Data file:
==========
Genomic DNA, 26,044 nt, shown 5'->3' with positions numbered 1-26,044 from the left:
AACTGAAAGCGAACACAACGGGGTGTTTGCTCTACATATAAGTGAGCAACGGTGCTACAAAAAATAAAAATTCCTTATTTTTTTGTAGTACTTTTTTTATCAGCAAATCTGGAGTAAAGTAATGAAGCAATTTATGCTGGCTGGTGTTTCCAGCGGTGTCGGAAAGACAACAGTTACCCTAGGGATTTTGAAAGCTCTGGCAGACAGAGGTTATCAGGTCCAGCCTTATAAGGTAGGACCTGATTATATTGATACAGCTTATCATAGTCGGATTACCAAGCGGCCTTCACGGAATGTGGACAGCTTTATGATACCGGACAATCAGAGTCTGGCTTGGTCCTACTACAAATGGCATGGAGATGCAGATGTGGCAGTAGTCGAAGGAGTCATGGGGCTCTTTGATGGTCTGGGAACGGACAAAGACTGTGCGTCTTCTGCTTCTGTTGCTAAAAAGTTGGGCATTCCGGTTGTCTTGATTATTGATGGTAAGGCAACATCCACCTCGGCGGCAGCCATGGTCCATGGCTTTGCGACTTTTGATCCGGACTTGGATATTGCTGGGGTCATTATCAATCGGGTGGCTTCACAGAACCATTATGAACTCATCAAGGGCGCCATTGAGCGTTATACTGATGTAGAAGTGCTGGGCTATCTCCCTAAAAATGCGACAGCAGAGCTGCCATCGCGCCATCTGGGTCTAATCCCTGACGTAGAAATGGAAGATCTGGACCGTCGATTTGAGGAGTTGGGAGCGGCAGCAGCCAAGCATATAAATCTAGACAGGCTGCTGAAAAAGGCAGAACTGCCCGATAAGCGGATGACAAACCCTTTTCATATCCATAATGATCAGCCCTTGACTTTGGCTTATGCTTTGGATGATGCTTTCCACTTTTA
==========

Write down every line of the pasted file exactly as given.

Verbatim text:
Genomic DNA, 26,044 nt, shown 5'->3' with positions numbered 1-26,044 from the left:
AACTGAAAGCGAACACAACGGGGTGTTTGCTCTACATATAAGTGAGCAACGGTGCTACAAAAAATAAAAATTCCTTATTTTTTTGTAGTACTTTTTTTATCAGCAAATCTGGAGTAAAGTAATGAAGCAATTTATGCTGGCTGGTGTTTCCAGCGGTGTCGGAAAGACAACAGTTACCCTAGGGATTTTGAAAGCTCTGGCAGACAGAGGTTATCAGGTCCAGCCTTATAAGGTAGGACCTGATTATATTGATACAGCTTATCATAGTCGGATTACCAAGCGGCCTTCACGGAATGTGGACAGCTTTATGATACCGGACAATCAGAGTCTGGCTTGGTCCTACTACAAATGGCATGGAGATGCAGATGTGGCAGTAGTCGAAGGAGTCATGGGGCTCTTTGATGGTCTGGGAACGGACAAAGACTGTGCGTCTTCTGCTTCTGTTGCTAAAAAGTTGGGCATTCCGGTTGTCTTGATTATTGATGGTAAGGCAACATCCACCTCGGCGGCAGCCATGGTCCATGGCTTTGCGACTTTTGATCCGGACTTGGATATTGCTGGGGTCATTATCAATCGGGTGGCTTCACAGAACCATTATGAACTCATCAAGGGCGCCATTGAGCGTTATACTGATGTAGAAGTGCTGGGCTATCTCCCTAAAAATGCGACAGCAGAGCTGCCATCGCGCCATCTGGGTCTAATCCCTGACGTAGAAATGGAAGATCTGGACCGTCGATTTGAGGAGTTGGGAGCGGCAGCAGCCAAGCATATAAATCTAGACAGGCTGCTGAAAAAGGCAGAACTGCCCGATAAGCGGATGACAAACCCTTTTCATATCCATAATGATCAGCCCTTGACTTTGGCTTATGCTTTGGATGATGCTTTCCACTTTTA